The forest in which the Wolverine Nordic Ski and Snowshoe trails are tucked is mature, and primarily maple and birch. During my three hour snowshoe hike on Sunday morning, the trees and cliffs were my only concentration. The cross country skiers were out and everyone seemed to be enjoying the warm up into the 20’s, which made outdoor endeavors much more palatable.
The farmhouse smells good, as I am baking some low carb (keto) buns with almond flour. Benny, the consummate food beggar is familiar enough with the smell that he has positioned himself between my computer desk and a view of the oven.
I am waiting for a roll of Kodak Portra 160 to dry, which I developed earlier in the evening. After decades of exclusive black and white film work, I am surprised at my affection toward this film. I suspect it is because the colors are so subtle, and not the in your face saturation of E6 slide films like Fuji Velvia 50. In fact, Portra, as the name implies, was designed by Kodak for pleasing and realistic portraits. In landscape and architectural work, when you desaturate it just a notch above monochrome, the effect is quite striking. Almost an ethereal antique look. And I guess if one looks at my farmhouse, furniture, and subjects for many of my images, antique is a word that well describes my preferences.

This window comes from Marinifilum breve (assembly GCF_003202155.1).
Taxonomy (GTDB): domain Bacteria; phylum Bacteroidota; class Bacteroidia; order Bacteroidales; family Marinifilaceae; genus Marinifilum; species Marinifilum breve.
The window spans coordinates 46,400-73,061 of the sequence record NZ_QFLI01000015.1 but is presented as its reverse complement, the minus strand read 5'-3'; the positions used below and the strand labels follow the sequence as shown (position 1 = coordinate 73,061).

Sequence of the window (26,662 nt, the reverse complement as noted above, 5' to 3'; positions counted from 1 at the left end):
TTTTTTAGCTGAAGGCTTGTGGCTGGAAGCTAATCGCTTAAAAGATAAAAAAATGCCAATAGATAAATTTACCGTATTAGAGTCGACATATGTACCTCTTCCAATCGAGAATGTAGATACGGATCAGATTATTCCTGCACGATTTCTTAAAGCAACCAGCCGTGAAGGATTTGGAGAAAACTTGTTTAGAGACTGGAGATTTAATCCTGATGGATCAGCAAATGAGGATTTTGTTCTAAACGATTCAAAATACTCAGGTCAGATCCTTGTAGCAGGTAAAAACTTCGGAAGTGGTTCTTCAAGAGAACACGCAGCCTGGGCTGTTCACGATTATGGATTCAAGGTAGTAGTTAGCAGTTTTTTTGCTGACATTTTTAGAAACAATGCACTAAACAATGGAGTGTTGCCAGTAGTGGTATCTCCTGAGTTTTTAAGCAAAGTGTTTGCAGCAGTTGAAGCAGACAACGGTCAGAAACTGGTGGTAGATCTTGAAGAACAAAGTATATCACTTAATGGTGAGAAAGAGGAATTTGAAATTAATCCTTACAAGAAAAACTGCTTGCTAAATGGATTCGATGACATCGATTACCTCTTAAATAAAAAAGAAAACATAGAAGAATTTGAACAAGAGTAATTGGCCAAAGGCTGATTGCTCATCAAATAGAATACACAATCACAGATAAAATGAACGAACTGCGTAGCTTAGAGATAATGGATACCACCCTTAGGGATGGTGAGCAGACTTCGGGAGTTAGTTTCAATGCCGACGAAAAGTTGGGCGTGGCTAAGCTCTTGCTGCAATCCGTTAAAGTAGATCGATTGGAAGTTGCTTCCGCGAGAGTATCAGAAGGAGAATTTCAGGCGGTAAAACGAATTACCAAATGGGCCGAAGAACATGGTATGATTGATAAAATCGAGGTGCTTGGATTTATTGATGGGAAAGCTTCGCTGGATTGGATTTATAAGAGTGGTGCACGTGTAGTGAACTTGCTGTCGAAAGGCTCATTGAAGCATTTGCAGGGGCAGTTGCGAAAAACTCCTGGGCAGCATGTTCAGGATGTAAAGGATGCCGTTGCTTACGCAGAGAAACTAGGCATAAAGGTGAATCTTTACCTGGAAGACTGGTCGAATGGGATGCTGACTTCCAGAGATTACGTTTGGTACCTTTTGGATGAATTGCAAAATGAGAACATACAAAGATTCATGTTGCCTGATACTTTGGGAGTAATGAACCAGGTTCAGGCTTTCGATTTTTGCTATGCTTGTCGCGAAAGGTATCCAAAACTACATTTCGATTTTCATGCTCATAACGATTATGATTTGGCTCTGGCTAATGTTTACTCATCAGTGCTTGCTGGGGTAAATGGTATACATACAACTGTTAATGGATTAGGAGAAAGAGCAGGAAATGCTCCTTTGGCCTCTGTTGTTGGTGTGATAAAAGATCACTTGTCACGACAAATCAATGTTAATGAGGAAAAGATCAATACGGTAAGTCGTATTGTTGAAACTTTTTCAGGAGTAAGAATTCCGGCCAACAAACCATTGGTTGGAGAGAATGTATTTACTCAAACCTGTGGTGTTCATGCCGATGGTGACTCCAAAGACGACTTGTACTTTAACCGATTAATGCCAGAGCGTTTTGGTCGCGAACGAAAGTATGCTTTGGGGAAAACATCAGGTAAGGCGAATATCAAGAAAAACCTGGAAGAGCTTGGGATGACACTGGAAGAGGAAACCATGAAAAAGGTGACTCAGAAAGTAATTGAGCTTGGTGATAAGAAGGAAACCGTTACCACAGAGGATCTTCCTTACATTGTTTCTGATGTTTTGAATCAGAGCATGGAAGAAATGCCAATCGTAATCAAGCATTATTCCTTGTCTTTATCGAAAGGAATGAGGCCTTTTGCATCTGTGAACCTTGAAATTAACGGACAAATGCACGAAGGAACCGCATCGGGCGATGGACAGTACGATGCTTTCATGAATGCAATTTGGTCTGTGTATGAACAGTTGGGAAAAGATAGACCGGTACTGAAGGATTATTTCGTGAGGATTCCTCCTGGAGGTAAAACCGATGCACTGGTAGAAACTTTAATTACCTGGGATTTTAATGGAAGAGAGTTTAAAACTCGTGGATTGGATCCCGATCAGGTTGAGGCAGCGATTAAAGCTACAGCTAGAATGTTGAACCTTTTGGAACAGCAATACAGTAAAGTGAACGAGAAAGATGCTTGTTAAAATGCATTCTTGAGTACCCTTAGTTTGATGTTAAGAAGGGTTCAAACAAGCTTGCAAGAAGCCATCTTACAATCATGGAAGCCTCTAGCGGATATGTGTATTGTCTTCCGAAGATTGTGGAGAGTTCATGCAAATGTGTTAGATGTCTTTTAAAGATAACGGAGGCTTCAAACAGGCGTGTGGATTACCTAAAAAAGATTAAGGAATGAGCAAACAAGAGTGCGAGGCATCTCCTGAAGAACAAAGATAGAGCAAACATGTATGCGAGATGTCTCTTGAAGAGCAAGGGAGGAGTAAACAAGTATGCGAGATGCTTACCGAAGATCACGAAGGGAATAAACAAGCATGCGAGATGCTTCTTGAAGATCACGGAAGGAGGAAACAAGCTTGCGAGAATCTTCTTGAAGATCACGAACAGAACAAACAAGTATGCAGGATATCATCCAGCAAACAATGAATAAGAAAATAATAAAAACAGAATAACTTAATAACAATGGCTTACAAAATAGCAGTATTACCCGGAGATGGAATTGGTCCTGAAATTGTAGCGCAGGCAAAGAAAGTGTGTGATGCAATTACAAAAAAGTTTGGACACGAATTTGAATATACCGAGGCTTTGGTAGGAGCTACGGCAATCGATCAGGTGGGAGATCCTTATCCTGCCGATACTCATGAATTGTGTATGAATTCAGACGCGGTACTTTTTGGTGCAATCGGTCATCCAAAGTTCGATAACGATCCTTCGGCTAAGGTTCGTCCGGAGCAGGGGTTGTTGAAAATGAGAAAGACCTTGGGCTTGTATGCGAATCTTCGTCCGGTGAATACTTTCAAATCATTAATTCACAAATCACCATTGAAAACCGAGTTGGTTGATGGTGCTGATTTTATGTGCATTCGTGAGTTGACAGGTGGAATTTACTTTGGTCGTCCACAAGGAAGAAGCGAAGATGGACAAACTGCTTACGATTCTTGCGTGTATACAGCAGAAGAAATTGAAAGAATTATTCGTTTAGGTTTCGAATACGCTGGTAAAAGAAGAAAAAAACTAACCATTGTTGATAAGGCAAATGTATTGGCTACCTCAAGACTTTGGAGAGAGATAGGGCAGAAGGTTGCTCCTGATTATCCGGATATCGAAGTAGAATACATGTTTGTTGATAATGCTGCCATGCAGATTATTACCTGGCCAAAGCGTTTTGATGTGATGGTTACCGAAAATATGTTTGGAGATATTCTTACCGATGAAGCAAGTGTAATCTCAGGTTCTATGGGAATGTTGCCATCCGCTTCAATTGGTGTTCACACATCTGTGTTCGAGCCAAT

“I am here. I am in the present tense. I'm not always here, and sometimes here is a very difficult place. Sometimes it is a labyrinth, or a Minotaur, or a rope I can neither let go of nor follow. It's hard to find the right words, but I guess I would say that it's something like feeling the floor. And that it is my privilege to feel it.”
― Meg Howrey, The Cranes Dance